Land donated by the Cae Dai Trust is being used to plant the orchard
A community orchard is being planted so Wales' only surviving native plum variety is saved for posterity - and eating.
A festival celebrating the Denbigh plum is takes place in the town this weekend and includes planting up to 50 trees.
The Denbigh plum was first recorded in 1785, but its availability became scarce over recent years.
That was until the first plum festival last year, leading to a revival in the fruit's fortunes.
"It's crazy the way it's taken off," said organiser Sue Muse, who runs Denbigh's Glass Onion cafe.
"After last year's first festival people wanted to know where they could buy the tree."
The Denbigh plum is a unique variety
Now people have started purchasing their own trees to plant in the orchard as part of the community project.
Land has been donated by the Cae Dai Trust near the site of its 1950s museum.
Denbigh plum trees have been sourced from Wales' only commercial grower of the fruit, Ian Sturrock, Lon Cytir, Bangor.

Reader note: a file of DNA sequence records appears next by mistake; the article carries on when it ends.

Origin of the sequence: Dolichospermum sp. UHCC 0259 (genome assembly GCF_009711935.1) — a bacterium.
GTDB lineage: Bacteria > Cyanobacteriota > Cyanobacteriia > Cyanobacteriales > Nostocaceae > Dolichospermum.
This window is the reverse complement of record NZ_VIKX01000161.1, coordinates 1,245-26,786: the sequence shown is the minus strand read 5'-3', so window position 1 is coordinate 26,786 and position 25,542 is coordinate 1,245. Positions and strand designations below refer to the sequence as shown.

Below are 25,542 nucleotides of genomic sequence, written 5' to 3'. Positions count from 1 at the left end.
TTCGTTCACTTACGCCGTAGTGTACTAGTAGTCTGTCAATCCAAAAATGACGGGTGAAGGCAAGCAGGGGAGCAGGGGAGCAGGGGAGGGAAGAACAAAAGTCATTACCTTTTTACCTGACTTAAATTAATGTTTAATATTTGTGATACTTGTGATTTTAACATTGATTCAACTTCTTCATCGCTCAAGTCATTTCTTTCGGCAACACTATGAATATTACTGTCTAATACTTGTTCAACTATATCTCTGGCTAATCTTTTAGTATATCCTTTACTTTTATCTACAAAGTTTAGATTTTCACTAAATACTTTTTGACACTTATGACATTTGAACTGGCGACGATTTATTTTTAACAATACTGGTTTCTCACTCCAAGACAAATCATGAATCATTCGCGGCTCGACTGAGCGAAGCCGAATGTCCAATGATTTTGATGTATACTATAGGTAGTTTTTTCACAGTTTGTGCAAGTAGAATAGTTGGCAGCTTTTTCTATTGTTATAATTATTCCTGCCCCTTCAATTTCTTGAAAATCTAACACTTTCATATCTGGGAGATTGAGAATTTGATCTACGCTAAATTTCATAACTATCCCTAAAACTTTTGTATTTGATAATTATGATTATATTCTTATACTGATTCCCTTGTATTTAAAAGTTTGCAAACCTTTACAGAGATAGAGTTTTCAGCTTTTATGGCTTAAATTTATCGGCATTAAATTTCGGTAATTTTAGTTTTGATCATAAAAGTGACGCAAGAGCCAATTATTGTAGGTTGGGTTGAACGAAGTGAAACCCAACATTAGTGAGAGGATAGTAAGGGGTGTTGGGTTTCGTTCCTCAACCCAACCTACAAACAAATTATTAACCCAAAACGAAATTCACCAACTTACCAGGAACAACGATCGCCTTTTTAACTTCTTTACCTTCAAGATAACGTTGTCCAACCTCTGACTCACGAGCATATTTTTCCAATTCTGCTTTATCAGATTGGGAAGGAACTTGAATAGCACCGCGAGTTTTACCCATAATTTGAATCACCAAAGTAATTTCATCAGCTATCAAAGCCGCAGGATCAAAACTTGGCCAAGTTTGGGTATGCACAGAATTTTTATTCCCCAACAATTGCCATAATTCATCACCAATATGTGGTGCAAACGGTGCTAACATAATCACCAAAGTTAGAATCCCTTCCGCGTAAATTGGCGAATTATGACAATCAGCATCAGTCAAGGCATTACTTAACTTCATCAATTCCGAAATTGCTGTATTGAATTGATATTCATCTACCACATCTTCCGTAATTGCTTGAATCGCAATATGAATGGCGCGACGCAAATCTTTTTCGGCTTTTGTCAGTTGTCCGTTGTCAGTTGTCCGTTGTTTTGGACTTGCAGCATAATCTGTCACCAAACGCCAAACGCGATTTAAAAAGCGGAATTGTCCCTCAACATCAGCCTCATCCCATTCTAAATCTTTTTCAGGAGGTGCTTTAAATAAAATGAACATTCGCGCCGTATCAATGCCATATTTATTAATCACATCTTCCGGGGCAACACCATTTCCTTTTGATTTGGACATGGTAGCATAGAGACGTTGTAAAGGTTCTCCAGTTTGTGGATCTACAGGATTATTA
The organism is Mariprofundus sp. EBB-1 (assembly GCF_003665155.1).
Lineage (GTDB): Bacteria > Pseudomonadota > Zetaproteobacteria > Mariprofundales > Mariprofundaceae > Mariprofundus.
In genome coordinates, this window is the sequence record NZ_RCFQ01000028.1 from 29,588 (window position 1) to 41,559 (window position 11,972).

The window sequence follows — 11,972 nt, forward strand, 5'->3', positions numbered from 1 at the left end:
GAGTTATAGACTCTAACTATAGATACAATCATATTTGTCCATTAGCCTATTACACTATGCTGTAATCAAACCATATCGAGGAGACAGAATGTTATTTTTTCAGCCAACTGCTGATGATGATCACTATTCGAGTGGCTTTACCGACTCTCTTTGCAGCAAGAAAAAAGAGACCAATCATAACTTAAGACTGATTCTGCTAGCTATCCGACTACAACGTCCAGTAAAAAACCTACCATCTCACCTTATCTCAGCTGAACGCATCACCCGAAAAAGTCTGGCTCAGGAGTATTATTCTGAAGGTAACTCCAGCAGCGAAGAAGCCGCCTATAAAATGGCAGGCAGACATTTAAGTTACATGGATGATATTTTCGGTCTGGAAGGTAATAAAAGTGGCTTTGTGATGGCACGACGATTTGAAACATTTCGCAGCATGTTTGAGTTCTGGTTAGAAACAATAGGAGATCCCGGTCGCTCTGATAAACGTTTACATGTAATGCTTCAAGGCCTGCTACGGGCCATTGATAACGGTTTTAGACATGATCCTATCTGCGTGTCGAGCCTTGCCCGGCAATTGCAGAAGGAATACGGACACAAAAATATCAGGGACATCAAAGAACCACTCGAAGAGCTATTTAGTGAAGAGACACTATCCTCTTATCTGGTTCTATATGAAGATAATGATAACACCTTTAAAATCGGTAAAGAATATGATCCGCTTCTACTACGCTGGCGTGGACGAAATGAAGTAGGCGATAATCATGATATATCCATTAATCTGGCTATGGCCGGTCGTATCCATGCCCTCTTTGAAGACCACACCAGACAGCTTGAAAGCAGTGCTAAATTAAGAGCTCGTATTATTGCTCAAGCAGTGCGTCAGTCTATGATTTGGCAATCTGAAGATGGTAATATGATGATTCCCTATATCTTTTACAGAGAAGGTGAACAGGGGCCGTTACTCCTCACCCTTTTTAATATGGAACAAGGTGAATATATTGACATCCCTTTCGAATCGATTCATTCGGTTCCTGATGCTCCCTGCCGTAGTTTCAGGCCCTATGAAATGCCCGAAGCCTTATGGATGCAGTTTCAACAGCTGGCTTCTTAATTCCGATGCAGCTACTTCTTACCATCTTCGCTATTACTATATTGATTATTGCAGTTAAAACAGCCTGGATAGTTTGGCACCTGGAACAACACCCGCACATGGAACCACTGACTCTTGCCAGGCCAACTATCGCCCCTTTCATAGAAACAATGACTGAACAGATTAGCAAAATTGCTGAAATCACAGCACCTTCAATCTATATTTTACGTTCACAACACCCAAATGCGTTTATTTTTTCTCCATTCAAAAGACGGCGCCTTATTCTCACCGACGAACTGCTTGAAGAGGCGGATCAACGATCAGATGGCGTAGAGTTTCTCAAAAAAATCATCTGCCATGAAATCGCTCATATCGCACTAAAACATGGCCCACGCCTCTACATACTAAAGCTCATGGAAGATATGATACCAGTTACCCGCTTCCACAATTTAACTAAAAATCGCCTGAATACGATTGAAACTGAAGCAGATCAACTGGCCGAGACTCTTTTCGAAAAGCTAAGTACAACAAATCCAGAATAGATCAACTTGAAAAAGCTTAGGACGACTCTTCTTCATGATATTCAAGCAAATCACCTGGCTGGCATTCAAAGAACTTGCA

The newly formed Denbigh Plum Group is carrying out a plum audit to find out who has a genuine tree on their land.
"We've located one right in the centre of town behind E Jones electrical shop and the Co-op has ordered two to plant in an area right behind the store," said Mrs Muse.
Denbigh plums are large, round and dark purple, but strewn with golden dots.
They are said to be much sweeter than other plums and also relatively disease-free.
An example of the Denbigh plum was found in the award-winning garden of historic Kelmarsh Hall, Northamptonshire, and its provenance has been agreed by Mr Sturrock.
The Kelmarsh head gardener, fearing the tree might not survive, called in staff from a local horticultural college who have taken grafts and budded them onto new rootstock.
On Saturday the plum festival including cookery and horticultural demonstrations and a market selling rural produce, while Sunday's community orchard planting runs between 12-4pm. Trees can be sponsored via the Glass Onion café.